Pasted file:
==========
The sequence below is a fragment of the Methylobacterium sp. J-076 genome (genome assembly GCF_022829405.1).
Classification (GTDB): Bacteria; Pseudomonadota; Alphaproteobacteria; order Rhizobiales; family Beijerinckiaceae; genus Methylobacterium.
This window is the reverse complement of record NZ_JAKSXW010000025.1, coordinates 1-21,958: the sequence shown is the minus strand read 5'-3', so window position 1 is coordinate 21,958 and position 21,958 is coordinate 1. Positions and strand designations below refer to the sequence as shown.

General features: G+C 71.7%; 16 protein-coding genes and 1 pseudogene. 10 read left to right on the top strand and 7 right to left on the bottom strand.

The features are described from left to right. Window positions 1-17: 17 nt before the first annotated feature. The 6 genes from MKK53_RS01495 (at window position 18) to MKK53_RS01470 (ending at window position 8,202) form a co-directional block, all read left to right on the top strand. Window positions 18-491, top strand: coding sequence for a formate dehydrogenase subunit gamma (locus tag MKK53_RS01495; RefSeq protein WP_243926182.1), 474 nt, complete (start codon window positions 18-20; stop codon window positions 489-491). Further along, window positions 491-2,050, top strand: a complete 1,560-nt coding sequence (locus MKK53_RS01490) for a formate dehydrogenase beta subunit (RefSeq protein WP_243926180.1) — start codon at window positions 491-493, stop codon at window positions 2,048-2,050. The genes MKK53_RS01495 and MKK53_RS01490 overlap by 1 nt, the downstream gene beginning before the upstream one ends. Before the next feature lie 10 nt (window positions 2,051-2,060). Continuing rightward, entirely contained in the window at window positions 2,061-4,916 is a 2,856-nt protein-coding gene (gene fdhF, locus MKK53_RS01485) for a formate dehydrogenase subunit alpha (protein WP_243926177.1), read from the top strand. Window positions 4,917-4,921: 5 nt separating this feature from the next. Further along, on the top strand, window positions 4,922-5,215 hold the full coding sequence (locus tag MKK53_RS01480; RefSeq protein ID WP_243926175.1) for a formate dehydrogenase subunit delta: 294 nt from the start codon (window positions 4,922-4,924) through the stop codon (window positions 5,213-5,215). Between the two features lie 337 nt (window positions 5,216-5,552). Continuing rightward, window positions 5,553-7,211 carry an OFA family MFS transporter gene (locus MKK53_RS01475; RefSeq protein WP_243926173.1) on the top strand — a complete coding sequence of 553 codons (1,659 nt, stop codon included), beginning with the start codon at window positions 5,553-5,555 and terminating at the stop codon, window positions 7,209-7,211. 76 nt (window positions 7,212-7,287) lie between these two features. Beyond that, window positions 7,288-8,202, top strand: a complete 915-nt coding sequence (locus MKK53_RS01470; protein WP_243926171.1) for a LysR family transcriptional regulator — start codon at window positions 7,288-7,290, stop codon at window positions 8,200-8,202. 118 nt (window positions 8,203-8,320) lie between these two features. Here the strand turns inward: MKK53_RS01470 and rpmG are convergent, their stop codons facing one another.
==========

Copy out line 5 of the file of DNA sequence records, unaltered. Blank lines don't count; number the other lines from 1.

The features are described from left to right. Window positions 1-17: 17 nt before the first annotated feature. The 6 genes from MKK53_RS01495 (at window position 18) to MKK53_RS01470 (ending at window position 8,202) form a co-directional block, all read left to right on the top strand. Window positions 18-491, top strand: coding sequence for a formate dehydrogenase subunit gamma (locus tag MKK53_RS01495; RefSeq protein WP_243926182.1), 474 nt, complete (start codon window positions 18-20; stop codon window positions 489-491). Further along, window positions 491-2,050, top strand: a complete 1,560-nt coding sequence (locus MKK53_RS01490) for a formate dehydrogenase beta subunit (RefSeq protein WP_243926180.1) — start codon at window positions 491-493, stop codon at window positions 2,048-2,050. The genes MKK53_RS01495 and MKK53_RS01490 overlap by 1 nt, the downstream gene beginning before the upstream one ends. Before the next feature lie 10 nt (window positions 2,051-2,060). Continuing rightward, entirely contained in the window at window positions 2,061-4,916 is a 2,856-nt protein-coding gene (gene fdhF, locus MKK53_RS01485) for a formate dehydrogenase subunit alpha (protein WP_243926177.1), read from the top strand. Window positions 4,917-4,921: 5 nt separating this feature from the next. Further along, on the top strand, window positions 4,922-5,215 hold the full coding sequence (locus tag MKK53_RS01480; RefSeq protein ID WP_243926175.1) for a formate dehydrogenase subunit delta: 294 nt from the start codon (window positions 4,922-4,924) through the stop codon (window positions 5,213-5,215). Between the two features lie 337 nt (window positions 5,216-5,552). Continuing rightward, window positions 5,553-7,211 carry an OFA family MFS transporter gene (locus MKK53_RS01475; RefSeq protein WP_243926173.1) on the top strand — a complete coding sequence of 553 codons (1,659 nt, stop codon included), beginning with the start codon at window positions 5,553-5,555 and terminating at the stop codon, window positions 7,209-7,211. 76 nt (window positions 7,212-7,287) lie between these two features. Beyond that, window positions 7,288-8,202, top strand: a complete 915-nt coding sequence (locus MKK53_RS01470; protein WP_243926171.1) for a LysR family transcriptional regulator — start codon at window positions 7,288-7,290, stop codon at window positions 8,200-8,202. 118 nt (window positions 8,203-8,320) lie between these two features. Here the strand turns inward: MKK53_RS01470 and rpmG are convergent, their stop codons facing one another.